Two white guys are leading the pack of presidential candidates for the party of “diversity and inclusion.” On Tuesday, the last black Democrat vying for the nomination called it quits. With Andrew Yang out of the race, Rep. Tulsi Gabbard (D-Hawaii) is the only non-white candidate remaining. This should be utterly embarrassing for a party obsessed with identity politics.
“The vote in New Hampshire last night was not enough for us to create the practical wind at the campaign’s back to go on to the next round of voting. So I have decided to suspend my campaign, effective immediately,” former Gov. Deval Patrick (D-Mass.) said in an email statement.
He did not endorse a candidate, but his statement urged moderation. “Despite our righteous anger, Democrats don’t have to hate Republicans to be good Democrats. We don’t have to hate business to fight for social justice or to hate police to believe black lives matter. … I say that because, unlike most other candidates, I have actually delivered progressive results using a moderate approach.”
We can’t miss this moment— because failing to engage risks losing a whole lot more than an election in November. Today, we’re suspending our campaign, but not giving up the fight. Read my full statement: pic.twitter.com/wTiNZ8g7xH
— Deval Patrick (@DevalPatrick) February 12, 2020
Democrats would do well to listen to Patrick’s call to return from the abyss of radical animosity verging on hatred of Donald Trump and Republicans. In the past few days, an angry man drove a van into Republican organizers and a woman sucker-punched a man because he was wearing a red MAGA-style hat reading “Make 50 Great Again.” Sen. Bernie Sanders (I-Vt.) — a self-declared socialist who honeymooned in the Soviet Union and supported Communist Cuba’s policies for the U.S. — won the New Hampshire primary.
Democrats need to get their party in order, but it seems they are becoming more unhinged.
Yet despite the broader left’s push toward identity politics — the New York Times “1619 Project” aiming to redefine American history as a history of racist oppression — identity politics-driven campaigns have largely failed in the 2020 primary. Julián Castro, Sen. Cory Booker (D-N.J.), and Sen. Kamala Harris (D-Calif.) — the black-Asian woman who won the identity politics lottery — all failed to gain traction and dropped out of the race. Deval Patrick was more moderate than they were, but he jumped in very late.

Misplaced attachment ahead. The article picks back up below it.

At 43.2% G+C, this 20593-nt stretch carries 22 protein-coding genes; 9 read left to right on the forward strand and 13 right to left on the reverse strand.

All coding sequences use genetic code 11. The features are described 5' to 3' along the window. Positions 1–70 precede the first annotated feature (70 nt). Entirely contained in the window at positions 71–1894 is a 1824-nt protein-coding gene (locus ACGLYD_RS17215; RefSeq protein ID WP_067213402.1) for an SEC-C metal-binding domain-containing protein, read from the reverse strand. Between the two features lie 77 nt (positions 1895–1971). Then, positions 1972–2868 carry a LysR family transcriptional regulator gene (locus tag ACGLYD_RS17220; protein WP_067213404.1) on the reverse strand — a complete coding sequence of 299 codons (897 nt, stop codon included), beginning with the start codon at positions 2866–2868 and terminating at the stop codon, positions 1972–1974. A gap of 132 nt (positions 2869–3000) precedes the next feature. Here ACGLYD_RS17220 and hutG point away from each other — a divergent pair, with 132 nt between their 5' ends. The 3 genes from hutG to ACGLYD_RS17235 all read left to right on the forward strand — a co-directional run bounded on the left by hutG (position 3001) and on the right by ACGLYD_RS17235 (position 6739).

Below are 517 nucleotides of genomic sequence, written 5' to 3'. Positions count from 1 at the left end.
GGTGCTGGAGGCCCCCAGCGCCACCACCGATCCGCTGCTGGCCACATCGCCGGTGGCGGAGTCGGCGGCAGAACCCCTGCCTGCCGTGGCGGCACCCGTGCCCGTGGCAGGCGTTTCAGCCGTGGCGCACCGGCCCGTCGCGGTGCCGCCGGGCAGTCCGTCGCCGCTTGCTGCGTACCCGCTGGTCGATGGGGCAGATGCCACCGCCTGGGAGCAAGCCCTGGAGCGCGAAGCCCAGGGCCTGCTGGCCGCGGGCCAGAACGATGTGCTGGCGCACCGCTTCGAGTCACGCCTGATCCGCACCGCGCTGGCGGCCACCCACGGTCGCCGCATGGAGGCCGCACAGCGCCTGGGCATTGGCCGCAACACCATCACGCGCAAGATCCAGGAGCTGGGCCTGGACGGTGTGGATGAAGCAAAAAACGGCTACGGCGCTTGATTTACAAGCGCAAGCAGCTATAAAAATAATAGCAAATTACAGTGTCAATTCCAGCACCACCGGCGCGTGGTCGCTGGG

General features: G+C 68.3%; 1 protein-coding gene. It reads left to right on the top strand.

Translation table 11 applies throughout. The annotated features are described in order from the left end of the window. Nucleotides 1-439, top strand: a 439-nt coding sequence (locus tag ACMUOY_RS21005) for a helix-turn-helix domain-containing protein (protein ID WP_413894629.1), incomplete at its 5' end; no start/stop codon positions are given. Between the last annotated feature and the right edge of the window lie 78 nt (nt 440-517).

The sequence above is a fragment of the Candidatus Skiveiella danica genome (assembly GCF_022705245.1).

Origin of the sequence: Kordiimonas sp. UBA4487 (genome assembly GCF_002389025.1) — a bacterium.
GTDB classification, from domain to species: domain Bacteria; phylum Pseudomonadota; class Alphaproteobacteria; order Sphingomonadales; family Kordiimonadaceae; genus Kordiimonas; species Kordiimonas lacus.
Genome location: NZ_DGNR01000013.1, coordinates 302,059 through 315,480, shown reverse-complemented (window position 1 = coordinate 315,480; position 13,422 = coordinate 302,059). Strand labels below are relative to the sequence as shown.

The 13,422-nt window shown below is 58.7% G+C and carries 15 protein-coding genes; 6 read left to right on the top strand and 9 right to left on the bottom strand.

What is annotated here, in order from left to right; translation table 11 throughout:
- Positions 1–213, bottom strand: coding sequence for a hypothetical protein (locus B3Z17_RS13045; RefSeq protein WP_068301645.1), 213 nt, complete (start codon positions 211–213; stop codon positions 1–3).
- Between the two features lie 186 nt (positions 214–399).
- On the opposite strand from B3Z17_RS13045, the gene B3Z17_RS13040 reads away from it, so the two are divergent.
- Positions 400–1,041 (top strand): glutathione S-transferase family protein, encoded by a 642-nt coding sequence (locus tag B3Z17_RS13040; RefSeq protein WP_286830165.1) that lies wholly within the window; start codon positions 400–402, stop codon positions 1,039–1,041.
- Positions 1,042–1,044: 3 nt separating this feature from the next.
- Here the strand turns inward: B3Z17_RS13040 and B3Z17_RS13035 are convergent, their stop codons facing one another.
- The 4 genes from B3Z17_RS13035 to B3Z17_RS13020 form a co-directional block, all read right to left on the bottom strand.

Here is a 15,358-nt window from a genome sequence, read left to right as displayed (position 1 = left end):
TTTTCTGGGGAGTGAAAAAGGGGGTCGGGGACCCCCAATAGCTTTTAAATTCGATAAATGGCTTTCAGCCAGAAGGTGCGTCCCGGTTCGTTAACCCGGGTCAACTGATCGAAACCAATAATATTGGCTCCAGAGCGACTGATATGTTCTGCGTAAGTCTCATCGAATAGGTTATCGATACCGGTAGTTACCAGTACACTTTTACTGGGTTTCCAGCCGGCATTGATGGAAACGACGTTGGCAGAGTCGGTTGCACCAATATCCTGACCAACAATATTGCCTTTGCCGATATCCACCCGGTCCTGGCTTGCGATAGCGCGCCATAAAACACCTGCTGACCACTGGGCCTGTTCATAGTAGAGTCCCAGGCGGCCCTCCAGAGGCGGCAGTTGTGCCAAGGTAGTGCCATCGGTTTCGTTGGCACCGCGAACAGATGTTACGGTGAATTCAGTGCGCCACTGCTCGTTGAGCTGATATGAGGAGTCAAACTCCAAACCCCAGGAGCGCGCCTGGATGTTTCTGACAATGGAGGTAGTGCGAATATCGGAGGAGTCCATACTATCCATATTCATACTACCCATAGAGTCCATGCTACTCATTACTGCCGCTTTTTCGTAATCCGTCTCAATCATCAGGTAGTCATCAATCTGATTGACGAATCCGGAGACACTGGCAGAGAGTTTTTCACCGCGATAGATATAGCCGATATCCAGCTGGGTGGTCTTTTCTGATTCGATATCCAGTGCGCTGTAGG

These candidates’ failure gives the lie to part of the identity politics narrative: a candidate’s race means a great deal less than his or her rhetoric and policies. Barack Obama did not just win because of his race, even though his race was integral to his message of hope and technocracy.
When Cory Booker said there would be “no diversity whatsoever” on the debate stage because all the candidates would be white, he boiled “diversity” down to race alone. Yet diversity is not just about race.
Even without any non-white candidates among the leading Democrats, there is a great deal of diversity: Joe Biden would become the second Catholic president, albeit a pro-abortion one; Bernie Sanders would become the first Jewish president; Sens. Amy Klobuchar (D-Minn.) and Elizabeth Warren (D-Mass.) would become the first woman president, even though Warren no longer claims the Native American identity; and former Mayor Pete Buttigieg would become the first gay president, the first Maltese-American president, and the youngest president ever elected at age 39.
Sadly, there is little intellectual diversity among them: all support taxpayer funding for abortion, all support various forms of gun control, all support a public option that would devastate rural health care (or worse), all would erase the distinctions of biological sex in law to kowtow to transgenderism, and all would radically transform America’s energy sector in the name of saving the environment. While some are dubbed “moderates” by the left-leaning press, all support extremely radical proposals that only make sense in a liberal bubble.
Deval Patrick sought to replace Joe Biden in the “moderate” lane of the primary, but he came in too late and had little chance of unseating Buttigieg and Klobuchar as the more moderate voice.
Tyler O’Neil is the author of Making Hate Pay: The Corruption of the Southern Poverty Law Center. Follow him on Twitter at @Tyler2ONeil.